Seeing-eye pup and blind brother are flourishing at new home

Last month, people around the world became absolutely smitten with Jeffrey and Jermaine, two young Pit BullLabrador Retriever mix brothers rescued as strays in West Philadelphia. Jeffrey is blind; Jermaine is Jeffrey’s loyal companion, his comfort, and his Seeing Eye dog.

Jermaine (left) acts as a seeing-eye dog for Jeffrey; the two are inseparable. (Photo credit: Facebook)

After the pups were taken in by Philadelphia no-kill animal rescue group Operation Ava, rescuers snapped a priceless photo of Jeffrey and Jermaine snuggling in a dog bed, inseparable even in their sleep. That photo instantly went viral, making the bonded brothers two of the most popular pups on the web.

Operation Ava director Ray Little knew from the start Jeffrey and his guide dog brother were two very special dogs.

“I’d never seen two dogs that young who were so bonded,” Little tells the Pittsburgh Post-Gazette. “I’ve seen older dogs who have known each other for years and years be that way. But puppies don’t usually have that kind of loyalty yet. They’re too busy wanting to explore.”

Jeffrey and Jermaine do explore, but always by one another’s side, maintaining almost constant contact with each other.

Hundreds of families across the United States and around the world vied for the chance to adopt Jeffrey and Jermaine, and Operation Ava had the difficult task of finding the perfect one.

Eventually, the brothers found their forever home with married couple Jonathan Hochman and Veronica McKee, who live in nearby Delaware County, Pennsylvania. McKee says she and her husband, who had been hoping to adopt a pair of male puppies, came across Jeffrey and Jermaine’s information by chance. They initially had no clue they’d put in an application to adopt two Internet stars.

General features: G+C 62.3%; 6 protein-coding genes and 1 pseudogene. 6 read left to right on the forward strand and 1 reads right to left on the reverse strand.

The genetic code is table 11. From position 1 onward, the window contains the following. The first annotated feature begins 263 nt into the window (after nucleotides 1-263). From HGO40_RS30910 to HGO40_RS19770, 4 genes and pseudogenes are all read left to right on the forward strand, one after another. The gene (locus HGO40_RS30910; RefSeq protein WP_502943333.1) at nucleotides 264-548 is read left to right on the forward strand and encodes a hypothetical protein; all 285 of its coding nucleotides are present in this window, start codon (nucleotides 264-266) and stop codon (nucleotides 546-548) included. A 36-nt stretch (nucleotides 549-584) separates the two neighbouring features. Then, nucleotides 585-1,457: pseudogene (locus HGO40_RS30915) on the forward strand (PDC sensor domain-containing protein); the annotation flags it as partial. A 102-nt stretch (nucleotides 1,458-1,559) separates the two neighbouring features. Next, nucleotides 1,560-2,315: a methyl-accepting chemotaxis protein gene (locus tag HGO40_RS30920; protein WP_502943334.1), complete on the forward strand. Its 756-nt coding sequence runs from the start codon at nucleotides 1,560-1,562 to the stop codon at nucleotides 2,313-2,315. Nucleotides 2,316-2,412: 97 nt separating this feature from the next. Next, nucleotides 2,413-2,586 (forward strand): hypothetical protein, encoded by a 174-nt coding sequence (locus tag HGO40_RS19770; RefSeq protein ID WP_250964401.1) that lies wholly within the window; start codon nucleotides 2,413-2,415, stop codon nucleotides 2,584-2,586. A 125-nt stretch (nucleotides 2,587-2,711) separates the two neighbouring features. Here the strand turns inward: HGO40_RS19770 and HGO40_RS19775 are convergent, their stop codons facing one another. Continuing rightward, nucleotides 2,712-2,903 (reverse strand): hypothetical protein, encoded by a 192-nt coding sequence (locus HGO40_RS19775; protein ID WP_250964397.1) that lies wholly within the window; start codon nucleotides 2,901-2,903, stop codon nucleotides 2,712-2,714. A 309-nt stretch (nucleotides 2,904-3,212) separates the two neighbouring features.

When they got the news that they were chosen to be the boys’ forever family, McKee and Hochman got to work preparing their home, making sure not only to eliminate things the pups could get into but also paying special attention to things Jeffrey might hurt himself on while learning to navigate his new home.

“We didn’t just have to puppy proof, we had to blind puppy proof,” McKee explains.

Jeffrey and Jermaine finally joined their new family on November 25.

Nearly one month later, Housman and McKee say Jeffrey and Jermaine are doing great, and their bond is as close as ever.

“When they walk, even on separate leashes, they are always bumping into each other to check that the other one is there,” McKee says. “If Jermaine is off leash, he will run around and come back to check in with Jeffrey to make sure he’s OK. If they’re both off leash, they stay very close and Jermaine kind of herds Jeffrey around.

Jeffrey and Jermaine are starting to feel more and more confident as they slowly learn more about their home and environment, McKee explains. And though Jeffrey is blind, with Jermaine’s guidance, he’s able to have fun playing every dog’s favorite game: fetch.

“If Jeffrey can’t find the ball we are fetching, Jermaine will put his nose on it until Jeffrey gets the scent again,” she writes on the pups’ Facebook page.

McKee says adopting Jeffrey and Jermaine has taught she and her husband a valuable lesson.

“We’ve learned the power of simplicity, from paring things back to ensure their safety. You really don’t need much to be comfortable,” she says. “A roof overhead, some food, a warm blanket, and family is really all you need.

If you’d like to continue following Jeffrey and Jermaine’s amazing story, visit their Facebook page, Brotherly Love Pups, today.

Sources: Pittsburgh Post-Gazette, Brotherly Love Pups